34  We recommend that HMRC reviews the contracts with its IT provider in the light of the very serious errors which have recently occurred and seeks financial compensation where appropriate. We regard it as wholly unsatisfactory that people entitled to Child Trust Fund payments should not have received them owing to the poor performance of an IT contractor. We seek assurances that the contracts drawn up with the PFI companies adequately allow for appropriate compensation to the taxpayer in the event of serious performance shortcomings. (Paragraph 114)

35  We note that the introduction of HMRC's new IT system has been delayed by a year. We accept that postponing the 'go live' date until testing is complete is prudent. HMRC should publish the performance targets for the new system in terms of reduced open cases and other measures so that we may better monitor its effectiveness. (Paragraph 117)

36  Low staff morale is a risk to the quality of service delivery. We note that staff satisfaction in the Valuation Office Agency is worryingly low. We will continue to monitor management's performance in improving staff morale and safeguarding the delivery of services. (Paragraph 121)

37  We note the Valuation Office Agency's recognition that its communication with businesses affected by the revaluation of statutory ports had been deficient. We hope that the Agency can apply the lesson learnt from this situation to all future revaluations. (Paragraph 127)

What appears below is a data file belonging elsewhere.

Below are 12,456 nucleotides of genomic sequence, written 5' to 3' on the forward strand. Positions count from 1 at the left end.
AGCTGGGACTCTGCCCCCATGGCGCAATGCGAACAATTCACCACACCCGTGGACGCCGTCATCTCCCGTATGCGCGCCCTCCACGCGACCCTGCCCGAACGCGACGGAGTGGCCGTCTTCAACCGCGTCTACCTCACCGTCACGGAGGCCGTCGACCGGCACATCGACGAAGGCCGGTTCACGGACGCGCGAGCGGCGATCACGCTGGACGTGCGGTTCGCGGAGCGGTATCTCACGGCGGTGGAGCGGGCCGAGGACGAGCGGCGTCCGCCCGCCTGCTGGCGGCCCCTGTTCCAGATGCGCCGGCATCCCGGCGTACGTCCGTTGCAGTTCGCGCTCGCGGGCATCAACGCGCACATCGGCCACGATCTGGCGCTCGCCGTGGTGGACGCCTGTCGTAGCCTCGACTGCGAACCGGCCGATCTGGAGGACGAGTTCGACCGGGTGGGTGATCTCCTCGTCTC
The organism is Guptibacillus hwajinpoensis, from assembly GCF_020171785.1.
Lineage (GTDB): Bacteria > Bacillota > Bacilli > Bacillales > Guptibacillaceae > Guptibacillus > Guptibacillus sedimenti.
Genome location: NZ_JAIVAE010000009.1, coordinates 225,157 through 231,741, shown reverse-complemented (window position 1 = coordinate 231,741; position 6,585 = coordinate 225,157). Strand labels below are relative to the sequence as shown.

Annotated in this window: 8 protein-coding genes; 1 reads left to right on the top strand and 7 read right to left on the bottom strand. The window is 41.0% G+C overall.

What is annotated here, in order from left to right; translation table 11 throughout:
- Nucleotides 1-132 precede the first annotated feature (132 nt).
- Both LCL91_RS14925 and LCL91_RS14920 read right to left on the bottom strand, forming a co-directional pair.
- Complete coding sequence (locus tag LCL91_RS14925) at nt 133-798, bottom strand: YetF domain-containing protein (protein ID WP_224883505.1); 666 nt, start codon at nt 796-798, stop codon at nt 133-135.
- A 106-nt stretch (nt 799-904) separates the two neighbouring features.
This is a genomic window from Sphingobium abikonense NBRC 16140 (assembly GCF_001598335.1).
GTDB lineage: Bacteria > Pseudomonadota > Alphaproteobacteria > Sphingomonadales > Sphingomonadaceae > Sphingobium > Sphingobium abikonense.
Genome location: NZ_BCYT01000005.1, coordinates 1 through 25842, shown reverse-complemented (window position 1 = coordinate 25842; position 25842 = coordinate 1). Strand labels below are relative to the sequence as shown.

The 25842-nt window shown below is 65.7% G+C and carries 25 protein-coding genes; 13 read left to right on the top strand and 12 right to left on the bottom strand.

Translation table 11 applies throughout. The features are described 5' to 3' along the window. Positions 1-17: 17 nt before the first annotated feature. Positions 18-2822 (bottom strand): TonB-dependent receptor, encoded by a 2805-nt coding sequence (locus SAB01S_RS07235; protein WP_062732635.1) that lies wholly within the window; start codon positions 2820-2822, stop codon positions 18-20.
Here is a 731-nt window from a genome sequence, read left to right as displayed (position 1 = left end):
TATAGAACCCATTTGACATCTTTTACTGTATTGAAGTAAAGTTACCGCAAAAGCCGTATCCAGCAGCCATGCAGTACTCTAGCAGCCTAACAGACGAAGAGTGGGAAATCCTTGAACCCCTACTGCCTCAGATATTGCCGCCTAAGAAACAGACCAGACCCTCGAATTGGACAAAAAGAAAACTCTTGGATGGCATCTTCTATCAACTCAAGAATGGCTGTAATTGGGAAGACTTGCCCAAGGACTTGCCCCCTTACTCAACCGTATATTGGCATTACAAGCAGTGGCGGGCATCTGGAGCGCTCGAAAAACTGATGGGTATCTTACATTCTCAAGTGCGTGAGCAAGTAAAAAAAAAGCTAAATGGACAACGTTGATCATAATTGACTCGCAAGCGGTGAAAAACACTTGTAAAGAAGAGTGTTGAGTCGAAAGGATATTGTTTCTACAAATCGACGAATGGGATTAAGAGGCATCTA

38  We note that Port Occupier's are facing bills for backdated business rates which do not take account of payments they have already made to Port Operators towards rates. We recommend that the Government take steps to ensure that the financial liabilities faced by Port Occupiers take such payments into account. (Paragraph 131)

39  Port businesses are facing backdated charges because the Valuation Office Agency failed to identify discrepancies in the ratings at the time of the 2005 revaluation. This mistake was compounded by the VOA's failure to communicate changes promptly and effectively with Port businesses. (Paragraph 136)

40  The Government's proposal to extend payment terms for port businesses comes too late for those firms which have already ceased to operate in the face of the huge rates bills presented. It is probable that, even with an eight year period to pay, the backdated and prospectively increased rates bills may make many firms technically insolvent. We recommend that, in recognition of the fact that the Valuation Office Agency is to blame for the situation faced by the port firms, the Government takes steps to mitigate further the difficult position faced by port businesses. (Paragraph 139)

41  We are concerned that the Government Actuary's Department's estimated net expenditure position deviates so far from its actual outturn. We do not accept that the Department is justified in building in 'headroom' of some £2.8m (38%). We recommend that GAD reviews its supply estimate process and improves budgeting to ensure the validity of forecasts and estimates laid before parliament. (Paragraph 145)

42  We are concerned to note that prior to 2007-08 the Government Actuary's Department were operating a bonus system which made no reference at all to performance. We recommend that the Government ensures that bonus payments are performance-based and of a reasonable scale. (Paragraph 148)

43  We note the controversy surrounding the valuation of miners' pensions and recommend that the Government Actuary's Department issues a statement addressing the risk of future liabilities being faced by the ultimate guarantor of these schemes, the UK taxpayer. (Paragraph 151)

44  We note the Government Actuary's equanimity regarding the impact of Equitable Life on the reputation of Government Actuary's Department. We hope that GAD have learnt lessons from its involvement in Equitable Life and will reflect on the findings of the Health Service Ombudsman. (Paragraph 154)

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Prepared 23 January 2009